They started back down the eastern side of the divide toward the regiment, which Custer assumed was still hidden in the ravine almost two miles away. They were about a half mile from the ravine when they saw the column marching toward them. “Confound it!” Gerard overheard Custer mutter to himself. “Who moved out that command?”
Soon after, they were met by Custer’s brother. “Tom,” Custer snapped, “who moved out the command?”
Tom wasn’t sure. “Orders came for us to march,” he said lamely, “and we marched.”
Custer called his officers together and told them about his inability to see the large village. He, for one, was beginning to think that the scouts had never really seen it either. About this time, Lieutenant Cooke learned that Charles DeRudio had a pair of Austrian binoculars that were much more powerful than the army-issue field glasses. After some prodding from Cooke, DeRudio agreed to lend them to Custer. As the column continued on toward the divide, Custer, the binoculars in hand, rode Dandy back up to the ridgeline for another look into the valley below.
When Custer returned to the column, which had advanced to within a half mile of the divide, he no longer doubted that there were large numbers of Indians in the valley. With the help of DeRudio’s glasses, he’d seen the distant “cloudlike objects” that the scouts had said were the pony herds. But he also appears to have seen something else: a much smaller, and closer, Indian village.
Private Daniel Newell overheard Custer telling his company commander, Captain Thomas French, that the village contained only “ten or twelve tepees.” It was too late, of course, for a dawn attack, but he still held out hopes for a positive result. Just as the seizure of Black Kettle’s village had made possible his success at the Battle of the Washita, so might this even smaller village assure him another victory. “It will be all over in a couple of hours,” Custer told French.
Tom approached with some bad news, this time from Captain Keogh. Sergeant William Curtiss had inadvertently left behind a bag of his personal belongings during the regiment’s hasty departure after breakfast. He’d returned to the bivouac site with a small detail of men and discovered the three Cheyenne from Little Wolf’s band trying to open a box of hardtack with a tomahawk. “I knew well enough that they had scouts ahead of us,” Charley Reynolds said, “but I didn’t think that others would be trailing along to pick up stuff dropped by our careless packers.” Custer could no longer cling to the hope that the regiment had escaped detection. They must attack as soon as possible.
In addition to the six Crows, Colonel Gibbon had given Custer a white scout named George Herendeen. An experienced frontiersman who had fought the Lakota several times in the last two years, Herendeen was to act as a messenger between Custer and Terry. Stretching to the northwest from the Wolf Mountains was a tributary called Tullock’s Creek. According to Terry’s orders, Herendeen was to scout the creek and then report to Gibbon’s column, which should be starting up the Bighorn River about now, and tell them whether or not there were any Indians in this portion of the country.
Soon after Tom informed Custer about the Indians and the hardtack box, Herendeen asked if it was time for him to head down Tullock’s Creek, now visible from the divide. “Rather impatiently,” Herendeen remembered, Custer told him, “[T]here are no Indians in that direction—they are all in our front, and besides they have discovered us. . . . The only thing to do is to push ahead and attack the camp as soon as possible.” Herendeen had to agree with Custer’s logic—“there was really no use in scouting Tullock’s [Creek].” But as both of them knew, Gibbon and especially Terry were expecting some kind of word from Custer.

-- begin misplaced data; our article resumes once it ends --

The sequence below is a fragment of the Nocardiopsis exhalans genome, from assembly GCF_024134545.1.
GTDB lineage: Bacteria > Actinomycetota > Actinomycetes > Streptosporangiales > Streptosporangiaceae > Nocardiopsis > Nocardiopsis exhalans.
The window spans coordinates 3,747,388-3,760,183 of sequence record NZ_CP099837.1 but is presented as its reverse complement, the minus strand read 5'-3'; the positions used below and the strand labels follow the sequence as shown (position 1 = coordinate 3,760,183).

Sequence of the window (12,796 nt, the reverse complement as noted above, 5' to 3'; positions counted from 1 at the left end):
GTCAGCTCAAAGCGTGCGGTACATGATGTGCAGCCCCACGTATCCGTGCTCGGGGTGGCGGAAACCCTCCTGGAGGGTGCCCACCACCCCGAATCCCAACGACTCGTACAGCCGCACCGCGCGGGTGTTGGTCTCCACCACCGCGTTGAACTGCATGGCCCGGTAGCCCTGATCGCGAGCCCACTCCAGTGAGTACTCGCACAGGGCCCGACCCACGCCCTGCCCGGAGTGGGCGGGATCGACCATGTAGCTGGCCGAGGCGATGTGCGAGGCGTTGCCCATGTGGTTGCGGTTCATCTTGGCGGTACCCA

Now that Custer had violated his written orders by venturing away from the Rosebud, he apparently felt that the less Terry and Gibbon knew about his whereabouts, the better. “Custer wished to fight the Indians with the Seventh alone,” Herendeen remembered, “and he was clearly making every effort to do this.”
Custer ordered his bugler, the twenty-three-year-old Italian immigrant Giovanni Martini (known to the regiment as John Martin), to sound officer’s call. It was the first trumpet call in two days. By midday on June 25, there was no longer any need for silence.
As if to insist that the tension of the last few hours had failed to trouble him, Custer was lying casually on the grass as the officers gathered around him. He began by recounting Keogh’s report about the Indians finding the lost hardtack box as well as the two other instances in which Lakota scouts had been seen. He had hoped to postpone the attack till the next morning, “but our discovery,” Godfrey wrote, “made it imperative to act at once, as delay would allow the village to scatter and escape.” The other possibility was that the Indians might choose to attack them. In that case, Custer said, “I would rather attack than be attacked.”
Custer ended the meeting by ordering each company commander to detail one noncommissioned officer and six men to the pack train. The commanders were also to inspect their troops and report to him as soon as all was ready. “The troops would take their places in the column of march,” he announced, “in the order in which reports of readiness were received.”
The last officer Custer expected to hear from first was Frederick Benteen. The night before on the Rosebud, Benteen had been so slow getting his boots back on that he hadn’t even made it to officer’s call. But Benteen, who knew that the first troop in the column was the most likely to see action, had a trick up his sleeve. As it so happened, his men were positioned next to where Custer had convened the meeting. He had no more than started back to his company when, after a nod from his second-in-command, Lieutenant Francis Gibson, he about-faced and reported to Custer’s adjutant, Lieutenant Cooke, that H Company was ready.
Ever since their last night on the Yellowstone, when he had complained about Custer’s lack of support at the Battle of the Washita, Benteen had done his best to antagonize his commander. And now, as the regiment prepared to march into the valley of the Little Bighorn, he’d managed to place himself exactly where Custer did not want him to be.
Obviously taken aback, Custer stammered, “Colonel Benteen, you have the advance, sir.”